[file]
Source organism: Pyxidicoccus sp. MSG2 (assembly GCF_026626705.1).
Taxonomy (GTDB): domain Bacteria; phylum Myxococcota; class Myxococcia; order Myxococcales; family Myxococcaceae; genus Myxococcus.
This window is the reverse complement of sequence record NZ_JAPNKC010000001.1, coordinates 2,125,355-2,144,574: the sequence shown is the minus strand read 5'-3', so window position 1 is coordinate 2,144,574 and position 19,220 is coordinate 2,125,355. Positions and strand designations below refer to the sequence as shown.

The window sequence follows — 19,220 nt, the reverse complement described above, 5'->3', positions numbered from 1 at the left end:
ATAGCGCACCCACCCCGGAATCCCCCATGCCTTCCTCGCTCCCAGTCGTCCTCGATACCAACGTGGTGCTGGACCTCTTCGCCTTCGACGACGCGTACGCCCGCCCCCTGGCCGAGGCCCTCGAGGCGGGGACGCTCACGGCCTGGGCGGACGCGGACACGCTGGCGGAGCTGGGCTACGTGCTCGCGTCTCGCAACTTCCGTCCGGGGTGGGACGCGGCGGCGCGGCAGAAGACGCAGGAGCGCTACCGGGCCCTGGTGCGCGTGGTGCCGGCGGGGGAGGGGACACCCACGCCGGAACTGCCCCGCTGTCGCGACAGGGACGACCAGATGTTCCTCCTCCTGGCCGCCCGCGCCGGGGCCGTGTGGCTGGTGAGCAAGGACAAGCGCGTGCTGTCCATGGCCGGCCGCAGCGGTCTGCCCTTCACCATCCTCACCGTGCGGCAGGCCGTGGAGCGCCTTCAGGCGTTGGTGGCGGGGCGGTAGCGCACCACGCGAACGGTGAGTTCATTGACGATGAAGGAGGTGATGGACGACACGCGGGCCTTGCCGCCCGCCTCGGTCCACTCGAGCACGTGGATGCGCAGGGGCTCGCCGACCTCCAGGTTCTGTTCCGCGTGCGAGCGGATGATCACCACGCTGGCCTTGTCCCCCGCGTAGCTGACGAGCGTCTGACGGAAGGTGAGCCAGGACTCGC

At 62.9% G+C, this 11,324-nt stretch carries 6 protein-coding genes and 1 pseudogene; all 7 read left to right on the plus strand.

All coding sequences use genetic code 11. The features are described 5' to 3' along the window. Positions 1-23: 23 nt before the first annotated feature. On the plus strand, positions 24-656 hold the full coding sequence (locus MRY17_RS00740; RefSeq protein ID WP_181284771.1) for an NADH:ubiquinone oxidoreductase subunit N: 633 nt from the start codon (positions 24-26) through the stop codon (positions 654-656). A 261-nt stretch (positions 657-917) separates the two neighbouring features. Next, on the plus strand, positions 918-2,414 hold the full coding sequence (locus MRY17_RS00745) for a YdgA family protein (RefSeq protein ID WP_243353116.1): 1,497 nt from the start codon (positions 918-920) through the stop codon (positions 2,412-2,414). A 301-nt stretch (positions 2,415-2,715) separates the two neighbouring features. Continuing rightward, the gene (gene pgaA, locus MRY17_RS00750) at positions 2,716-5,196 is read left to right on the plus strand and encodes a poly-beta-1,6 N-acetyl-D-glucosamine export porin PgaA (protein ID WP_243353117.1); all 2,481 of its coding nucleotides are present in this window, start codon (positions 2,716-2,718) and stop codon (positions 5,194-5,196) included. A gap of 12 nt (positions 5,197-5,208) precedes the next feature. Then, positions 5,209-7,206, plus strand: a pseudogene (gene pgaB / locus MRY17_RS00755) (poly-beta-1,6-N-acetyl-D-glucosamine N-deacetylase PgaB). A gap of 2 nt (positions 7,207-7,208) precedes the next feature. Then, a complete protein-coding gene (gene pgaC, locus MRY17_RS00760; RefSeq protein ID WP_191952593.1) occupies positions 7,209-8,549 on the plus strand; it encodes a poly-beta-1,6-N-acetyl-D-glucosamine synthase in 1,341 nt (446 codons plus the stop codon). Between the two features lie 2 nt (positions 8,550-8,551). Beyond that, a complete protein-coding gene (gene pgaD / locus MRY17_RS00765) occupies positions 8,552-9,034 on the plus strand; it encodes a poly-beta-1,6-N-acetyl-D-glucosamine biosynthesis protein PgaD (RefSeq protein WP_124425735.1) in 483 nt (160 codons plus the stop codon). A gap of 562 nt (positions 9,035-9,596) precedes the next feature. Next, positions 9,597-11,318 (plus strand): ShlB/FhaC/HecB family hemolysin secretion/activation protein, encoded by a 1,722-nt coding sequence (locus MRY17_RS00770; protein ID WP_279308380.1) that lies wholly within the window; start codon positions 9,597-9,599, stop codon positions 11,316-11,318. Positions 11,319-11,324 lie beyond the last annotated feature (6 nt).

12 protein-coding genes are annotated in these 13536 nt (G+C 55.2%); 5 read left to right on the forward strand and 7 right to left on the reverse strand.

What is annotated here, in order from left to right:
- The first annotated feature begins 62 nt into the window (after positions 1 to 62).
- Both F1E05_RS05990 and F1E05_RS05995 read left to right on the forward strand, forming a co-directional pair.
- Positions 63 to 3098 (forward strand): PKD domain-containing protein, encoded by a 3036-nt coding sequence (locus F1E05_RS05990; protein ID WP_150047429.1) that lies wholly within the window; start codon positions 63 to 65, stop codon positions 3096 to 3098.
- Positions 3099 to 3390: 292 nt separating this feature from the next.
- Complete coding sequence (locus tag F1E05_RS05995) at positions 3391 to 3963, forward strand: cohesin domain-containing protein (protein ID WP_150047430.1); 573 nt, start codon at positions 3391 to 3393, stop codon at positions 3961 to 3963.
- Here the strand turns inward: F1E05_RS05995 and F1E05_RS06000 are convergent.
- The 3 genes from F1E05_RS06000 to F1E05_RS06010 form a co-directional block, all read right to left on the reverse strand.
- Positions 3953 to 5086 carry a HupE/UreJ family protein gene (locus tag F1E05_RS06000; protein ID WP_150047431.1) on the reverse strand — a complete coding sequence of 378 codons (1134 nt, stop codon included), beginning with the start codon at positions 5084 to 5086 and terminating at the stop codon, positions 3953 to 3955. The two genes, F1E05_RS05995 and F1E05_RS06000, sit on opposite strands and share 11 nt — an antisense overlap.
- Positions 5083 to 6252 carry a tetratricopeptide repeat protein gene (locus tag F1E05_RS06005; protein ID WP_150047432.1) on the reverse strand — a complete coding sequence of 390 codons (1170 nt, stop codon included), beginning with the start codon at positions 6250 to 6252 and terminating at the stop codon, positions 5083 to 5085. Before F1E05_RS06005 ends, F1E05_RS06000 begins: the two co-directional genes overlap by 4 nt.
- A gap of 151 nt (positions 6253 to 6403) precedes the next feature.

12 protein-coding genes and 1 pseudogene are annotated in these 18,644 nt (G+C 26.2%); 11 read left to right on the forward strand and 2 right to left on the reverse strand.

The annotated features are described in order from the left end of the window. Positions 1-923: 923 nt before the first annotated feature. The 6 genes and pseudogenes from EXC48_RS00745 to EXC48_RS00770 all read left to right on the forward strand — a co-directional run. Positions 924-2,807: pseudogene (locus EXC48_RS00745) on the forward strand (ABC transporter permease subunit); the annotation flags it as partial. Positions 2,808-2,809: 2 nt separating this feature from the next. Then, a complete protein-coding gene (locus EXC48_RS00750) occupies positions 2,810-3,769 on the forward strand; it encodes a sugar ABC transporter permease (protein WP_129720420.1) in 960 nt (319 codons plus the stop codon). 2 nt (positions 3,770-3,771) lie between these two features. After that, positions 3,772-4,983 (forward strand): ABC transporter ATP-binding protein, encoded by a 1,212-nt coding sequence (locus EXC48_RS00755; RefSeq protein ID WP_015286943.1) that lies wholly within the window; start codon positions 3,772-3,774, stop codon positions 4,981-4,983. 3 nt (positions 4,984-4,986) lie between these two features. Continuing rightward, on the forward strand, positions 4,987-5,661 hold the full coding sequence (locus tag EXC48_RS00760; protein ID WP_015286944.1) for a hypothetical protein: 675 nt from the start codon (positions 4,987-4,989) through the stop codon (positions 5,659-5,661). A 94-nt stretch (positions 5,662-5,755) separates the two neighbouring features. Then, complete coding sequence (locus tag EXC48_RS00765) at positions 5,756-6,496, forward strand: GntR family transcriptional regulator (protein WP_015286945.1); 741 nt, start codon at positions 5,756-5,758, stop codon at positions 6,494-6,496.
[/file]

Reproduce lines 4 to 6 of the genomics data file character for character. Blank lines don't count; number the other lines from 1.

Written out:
The window sequence follows — 19,220 nt, the reverse complement described above, 5'->3', positions numbered from 1 at the left end:
ATAGCGCACCCACCCCGGAATCCCCCATGCCTTCCTCGCTCCCAGTCGTCCTCGATACCAACGTGGTGCTGGACCTCTTCGCCTTCGACGACGCGTACGCCCGCCCCCTGGCCGAGGCCCTCGAGGCGGGGACGCTCACGGCCTGGGCGGACGCGGACACGCTGGCGGAGCTGGGCTACGTGCTCGCGTCTCGCAACTTCCGTCCGGGGTGGGACGCGGCGGCGCGGCAGAAGACGCAGGAGCGCTACCGGGCCCTGGTGCGCGTGGTGCCGGCGGGGGAGGGGACACCCACGCCGGAACTGCCCCGCTGTCGCGACAGGGACGACCAGATGTTCCTCCTCCTGGCCGCCCGCGCCGGGGCCGTGTGGCTGGTGAGCAAGGACAAGCGCGTGCTGTCCATGGCCGGCCGCAGCGGTCTGCCCTTCACCATCCTCACCGTGCGGCAGGCCGTGGAGCGCCTTCAGGCGTTGGTGGCGGGGCGGTAGCGCACCACGCGAACGGTGAGTTCATTGACGATGAAGGAGGTGATGGACGACACGCGGGCCTTGCCGCCCGCCTCGGTCCACTCGAGCACGTGGATGCGCAGGGGCTCGCCGACCTCCAGGTTCTGTTCCGCGTGCGAGCGGATGATCACCACGCTGGCCTTGTCCCCCGCGTAGCTGACGAGCGTCTGACGGAAGGTGAGCCAGGACTCGC

At 62.9% G+C, this 11,324-nt stretch carries 6 protein-coding genes and 1 pseudogene; all 7 read left to right on the plus strand.